Crunch­ing to­wards vic­tory

In her lat­est Potato Chat col­umn Niki Bez­zant, writer, edi­tor and keen foodie, dis­cusses her role as head judge for the Pota­toes NZ best crisp com­pe­ti­tion:

NZ Grower - - Election 2017 -

Did you know that Ki­wis spend $150 mil­lion a year on potato crisps? That’s a lot of crunch­ing and rustling… and a lot of pota­toes.

Last month was quite potato-cen­tric for me, in­clud­ing as it did my role as head judge in the in­au­gu­ral Best Crisp Com­pe­ti­tion, and my at­ten­dance and speak­ing at the Pota­toes NZ con­fer­ence in Pukekohe.

As a not-so-se­cret lover of potato crisps, it did feel like a bit of a ca­reer peak to be asked to judge these awards. Of all the food judg­ing I’ve done – and there has been a wide range – this was the most en­joy­able. This could have been be­cause of the rel­a­tively small num­ber of en­tries. With most food com­pe­ti­tions, the first few tastes, no mat­ter what the food is, are fan­tas­tic; the ap­peal tends to fade when you get to sam­ple 23. In this case, al­most ev­ery bite was a plea­sure, and there was no spit­ting (yes, just like with wine tast­ing) re­quired.

De­spite the mod­est vol­ume of en­tries, it was a very high stan­dard of prod­uct. And it was fas­ci­nat­ing to dis­cover the quite sig­nif­i­cant dif­fer­ences be­tween the crisps, even when they are nom­i­nally the same flavour. In the end I was re­ally pleased that the judges’ choice for over­all win­ner – the Cop­per Ket­tle Ready Salted – was the same as the Peo­ple’s Choice. The peo­ple, in this case, be­ing the at­ten­dees at the Pota­toes NZ con­fer­ence. I reckon these peo­ple – in­dus­try in­sid­ers and grow­ers – are in a po­si­tion to judge a good crisp.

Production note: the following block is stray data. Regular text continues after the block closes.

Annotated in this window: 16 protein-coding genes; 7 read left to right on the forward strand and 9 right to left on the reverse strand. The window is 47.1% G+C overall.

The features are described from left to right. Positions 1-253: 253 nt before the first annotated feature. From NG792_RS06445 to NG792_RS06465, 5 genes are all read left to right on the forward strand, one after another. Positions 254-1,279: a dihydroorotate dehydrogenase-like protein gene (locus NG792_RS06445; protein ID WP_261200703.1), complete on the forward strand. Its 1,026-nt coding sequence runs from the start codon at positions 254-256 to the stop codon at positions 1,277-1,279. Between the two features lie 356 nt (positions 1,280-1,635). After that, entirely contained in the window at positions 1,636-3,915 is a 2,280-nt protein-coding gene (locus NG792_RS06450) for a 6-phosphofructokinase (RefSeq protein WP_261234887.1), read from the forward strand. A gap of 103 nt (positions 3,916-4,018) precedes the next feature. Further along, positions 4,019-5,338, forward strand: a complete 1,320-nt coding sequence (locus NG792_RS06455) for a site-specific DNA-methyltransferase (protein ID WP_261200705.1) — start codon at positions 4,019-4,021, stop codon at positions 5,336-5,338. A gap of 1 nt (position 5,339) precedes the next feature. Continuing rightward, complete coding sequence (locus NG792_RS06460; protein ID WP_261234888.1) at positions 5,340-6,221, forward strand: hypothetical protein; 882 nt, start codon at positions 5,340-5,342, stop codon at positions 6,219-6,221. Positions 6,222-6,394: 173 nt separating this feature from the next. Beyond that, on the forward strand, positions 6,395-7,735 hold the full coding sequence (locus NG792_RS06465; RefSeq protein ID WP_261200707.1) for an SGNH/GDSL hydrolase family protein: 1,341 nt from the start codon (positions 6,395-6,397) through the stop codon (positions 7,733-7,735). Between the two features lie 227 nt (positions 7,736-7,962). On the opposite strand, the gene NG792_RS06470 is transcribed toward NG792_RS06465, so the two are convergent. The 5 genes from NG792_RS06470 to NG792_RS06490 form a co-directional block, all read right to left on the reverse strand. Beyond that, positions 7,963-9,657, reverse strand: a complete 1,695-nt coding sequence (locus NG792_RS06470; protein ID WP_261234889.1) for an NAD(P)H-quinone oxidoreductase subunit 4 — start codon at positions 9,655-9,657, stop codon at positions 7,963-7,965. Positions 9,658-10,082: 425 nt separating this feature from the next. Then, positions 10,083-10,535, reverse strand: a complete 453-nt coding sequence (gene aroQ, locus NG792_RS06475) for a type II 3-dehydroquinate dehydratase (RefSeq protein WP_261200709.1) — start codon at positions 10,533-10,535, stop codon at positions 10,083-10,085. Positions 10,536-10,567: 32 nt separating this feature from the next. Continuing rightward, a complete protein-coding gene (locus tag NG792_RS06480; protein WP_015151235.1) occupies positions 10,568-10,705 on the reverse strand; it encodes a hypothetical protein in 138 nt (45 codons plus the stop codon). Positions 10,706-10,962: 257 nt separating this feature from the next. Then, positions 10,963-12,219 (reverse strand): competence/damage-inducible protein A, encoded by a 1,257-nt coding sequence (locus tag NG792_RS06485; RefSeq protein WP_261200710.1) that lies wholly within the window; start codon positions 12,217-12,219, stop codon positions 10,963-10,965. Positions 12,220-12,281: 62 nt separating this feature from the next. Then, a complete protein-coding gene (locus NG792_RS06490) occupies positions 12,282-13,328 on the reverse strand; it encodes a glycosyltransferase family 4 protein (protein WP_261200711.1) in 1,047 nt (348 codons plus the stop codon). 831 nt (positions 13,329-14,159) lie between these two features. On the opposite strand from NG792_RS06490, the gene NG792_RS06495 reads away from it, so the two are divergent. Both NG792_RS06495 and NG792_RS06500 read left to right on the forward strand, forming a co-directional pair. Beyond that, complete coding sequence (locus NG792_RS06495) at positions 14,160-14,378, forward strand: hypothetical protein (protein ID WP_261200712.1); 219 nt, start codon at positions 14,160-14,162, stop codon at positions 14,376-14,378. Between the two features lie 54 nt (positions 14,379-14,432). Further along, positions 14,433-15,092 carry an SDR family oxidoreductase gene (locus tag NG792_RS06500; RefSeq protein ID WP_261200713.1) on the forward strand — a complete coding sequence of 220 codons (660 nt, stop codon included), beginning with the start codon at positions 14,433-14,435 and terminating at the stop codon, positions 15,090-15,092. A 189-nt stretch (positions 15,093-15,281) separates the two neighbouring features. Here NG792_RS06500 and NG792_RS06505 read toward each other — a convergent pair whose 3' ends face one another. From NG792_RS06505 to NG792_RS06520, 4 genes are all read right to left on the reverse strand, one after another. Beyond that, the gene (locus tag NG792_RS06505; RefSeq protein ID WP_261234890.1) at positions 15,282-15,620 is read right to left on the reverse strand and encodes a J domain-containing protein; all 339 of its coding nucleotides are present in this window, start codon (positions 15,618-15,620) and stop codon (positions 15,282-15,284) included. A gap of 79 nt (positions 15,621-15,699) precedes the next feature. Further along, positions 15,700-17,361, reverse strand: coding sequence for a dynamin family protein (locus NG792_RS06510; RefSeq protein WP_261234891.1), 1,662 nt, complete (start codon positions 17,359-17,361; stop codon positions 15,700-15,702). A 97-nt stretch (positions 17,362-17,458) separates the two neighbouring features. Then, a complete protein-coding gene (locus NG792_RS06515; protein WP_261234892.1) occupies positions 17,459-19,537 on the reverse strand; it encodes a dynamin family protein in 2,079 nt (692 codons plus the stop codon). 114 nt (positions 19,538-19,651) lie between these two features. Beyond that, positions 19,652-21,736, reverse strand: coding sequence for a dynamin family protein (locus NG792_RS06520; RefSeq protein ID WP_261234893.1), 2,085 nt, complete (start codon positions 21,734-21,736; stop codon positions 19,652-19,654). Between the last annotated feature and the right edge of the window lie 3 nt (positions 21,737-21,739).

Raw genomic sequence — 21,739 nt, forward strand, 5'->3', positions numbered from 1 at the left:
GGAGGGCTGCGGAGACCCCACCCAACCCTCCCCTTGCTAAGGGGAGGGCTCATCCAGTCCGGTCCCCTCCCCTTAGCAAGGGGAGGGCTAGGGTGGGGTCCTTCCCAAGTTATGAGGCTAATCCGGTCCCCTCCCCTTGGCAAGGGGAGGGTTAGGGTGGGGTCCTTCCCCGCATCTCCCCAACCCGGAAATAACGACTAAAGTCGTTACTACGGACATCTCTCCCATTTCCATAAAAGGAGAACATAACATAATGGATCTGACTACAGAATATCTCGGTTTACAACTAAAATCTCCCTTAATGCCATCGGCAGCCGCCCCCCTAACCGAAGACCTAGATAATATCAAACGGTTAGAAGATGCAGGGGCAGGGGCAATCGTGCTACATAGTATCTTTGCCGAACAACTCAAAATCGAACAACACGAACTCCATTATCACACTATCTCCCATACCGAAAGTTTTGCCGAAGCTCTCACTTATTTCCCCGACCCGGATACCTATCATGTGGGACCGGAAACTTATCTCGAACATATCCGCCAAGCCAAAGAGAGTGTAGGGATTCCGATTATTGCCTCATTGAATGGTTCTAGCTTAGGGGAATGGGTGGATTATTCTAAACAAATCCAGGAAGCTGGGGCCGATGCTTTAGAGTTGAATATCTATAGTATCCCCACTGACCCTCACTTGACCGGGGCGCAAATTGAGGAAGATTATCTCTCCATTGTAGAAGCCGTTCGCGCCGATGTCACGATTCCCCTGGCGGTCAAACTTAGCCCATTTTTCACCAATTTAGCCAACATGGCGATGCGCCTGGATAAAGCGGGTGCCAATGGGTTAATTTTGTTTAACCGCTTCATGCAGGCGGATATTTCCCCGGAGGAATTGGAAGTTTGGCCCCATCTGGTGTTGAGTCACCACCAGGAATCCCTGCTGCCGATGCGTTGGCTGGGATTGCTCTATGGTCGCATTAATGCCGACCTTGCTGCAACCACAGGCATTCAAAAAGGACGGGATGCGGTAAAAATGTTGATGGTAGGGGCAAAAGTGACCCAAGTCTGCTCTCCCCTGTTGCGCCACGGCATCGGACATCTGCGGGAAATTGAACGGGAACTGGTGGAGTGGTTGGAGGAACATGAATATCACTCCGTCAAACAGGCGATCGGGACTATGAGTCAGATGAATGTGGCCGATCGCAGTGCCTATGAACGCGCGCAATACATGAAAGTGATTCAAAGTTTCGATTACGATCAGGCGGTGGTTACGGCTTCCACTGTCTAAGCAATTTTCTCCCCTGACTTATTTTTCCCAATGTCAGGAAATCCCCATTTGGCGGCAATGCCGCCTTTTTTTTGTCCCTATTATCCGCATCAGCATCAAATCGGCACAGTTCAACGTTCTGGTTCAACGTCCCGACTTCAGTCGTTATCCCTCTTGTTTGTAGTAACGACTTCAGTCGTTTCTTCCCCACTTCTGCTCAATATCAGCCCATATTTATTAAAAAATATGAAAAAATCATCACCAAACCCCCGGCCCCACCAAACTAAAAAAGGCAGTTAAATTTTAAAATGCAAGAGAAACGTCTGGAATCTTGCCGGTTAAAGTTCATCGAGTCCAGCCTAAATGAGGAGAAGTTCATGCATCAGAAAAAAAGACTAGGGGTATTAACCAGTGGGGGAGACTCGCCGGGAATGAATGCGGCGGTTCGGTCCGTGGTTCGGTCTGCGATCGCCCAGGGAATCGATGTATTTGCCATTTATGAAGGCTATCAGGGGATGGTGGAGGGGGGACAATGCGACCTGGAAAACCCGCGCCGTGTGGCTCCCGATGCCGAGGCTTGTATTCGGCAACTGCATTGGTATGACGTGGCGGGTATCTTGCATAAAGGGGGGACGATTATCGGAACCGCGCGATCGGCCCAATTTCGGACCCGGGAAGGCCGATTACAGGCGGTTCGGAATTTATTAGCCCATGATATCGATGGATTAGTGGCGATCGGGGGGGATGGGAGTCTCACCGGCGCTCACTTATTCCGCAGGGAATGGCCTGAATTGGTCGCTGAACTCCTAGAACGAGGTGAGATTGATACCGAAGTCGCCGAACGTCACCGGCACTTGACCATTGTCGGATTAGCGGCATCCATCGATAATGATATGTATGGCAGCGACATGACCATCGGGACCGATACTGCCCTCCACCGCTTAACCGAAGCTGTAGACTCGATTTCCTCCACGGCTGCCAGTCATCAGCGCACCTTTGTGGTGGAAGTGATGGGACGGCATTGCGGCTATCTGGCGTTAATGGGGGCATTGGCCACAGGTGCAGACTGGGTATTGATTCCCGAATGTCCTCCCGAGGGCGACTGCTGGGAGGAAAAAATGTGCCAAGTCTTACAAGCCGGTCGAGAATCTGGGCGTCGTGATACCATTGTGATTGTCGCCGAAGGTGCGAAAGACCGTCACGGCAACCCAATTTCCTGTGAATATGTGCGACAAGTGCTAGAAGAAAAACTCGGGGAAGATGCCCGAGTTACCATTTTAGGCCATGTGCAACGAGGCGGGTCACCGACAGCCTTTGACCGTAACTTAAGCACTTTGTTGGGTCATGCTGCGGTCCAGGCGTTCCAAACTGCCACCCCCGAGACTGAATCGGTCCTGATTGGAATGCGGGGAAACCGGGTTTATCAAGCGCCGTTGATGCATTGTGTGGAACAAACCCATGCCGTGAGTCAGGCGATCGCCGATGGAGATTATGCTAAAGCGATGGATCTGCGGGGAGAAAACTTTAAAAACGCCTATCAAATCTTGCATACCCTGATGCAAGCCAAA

As a crisp eater (not of­ten, I has­ten to add; as with most peo­ple, I find it im­pos­si­ble to eat just a few chips, so don’t buy them un­less I know I’m go­ing to be shar­ing the bag) I am a tra­di­tion­al­ist. I re­ally pre­fer the plain, salted crisp above all oth­ers. But ac­cord­ing to Chris Clar­idge, Pota­toes NZ chief ex­ec­u­tive, in a story pub­lished last year, the growth in crisp sales in New Zealand is be­ing driven by the fancy flavours. There’s no short­age of these; in the Awards we tasted sweet chilli rel­ish flavoured crisps, along with ap­ple cider vine­gar and other ex­otic va­ri­eties. I’ve tasted lamb and mint sauce crisps (not a fan) and smoked pa­prika crisps (these are more-ish). Re­cently I spot­ted im­ported crisps in Bloody Mary flavour. Ap­par­ently, like craft beer, the crisp mar­ket is be­com­ing more so­phis­ti­cated.

With my health hat on, I need to point out that potato crisps are never go­ing to be health food. Claims of less fat, healthy oil, et cetera, are tech­ni­cally ac­cu­rate, but they don’t ren­der the crisps any less fat­ten­ing, sadly. A potato crisp is a per­fect food storm of carbs, salt and fat, which is ob­vi­ously what makes it so ir­re­sistible.

So the best we can do, if we are crisp lovers (and who isn’t?) is to prac­tice mod­er­a­tion as much as pos­si­ble. As I said, I reg­u­larly ab­stain from crisps, but when I buy them I never eat them straight from the bag. I put the serv­ing I want to eat in a bowl, then close the bag and put it away. Then I sit down and savour those crunchy, crispy wafers, rel­ish­ing the salt on my tongue and the crunch un­der my teeth. Mmmm. I’m keen to try some of those win­ning crisps again soon. And I’m al­ready look­ing for­ward to next year’s awards.

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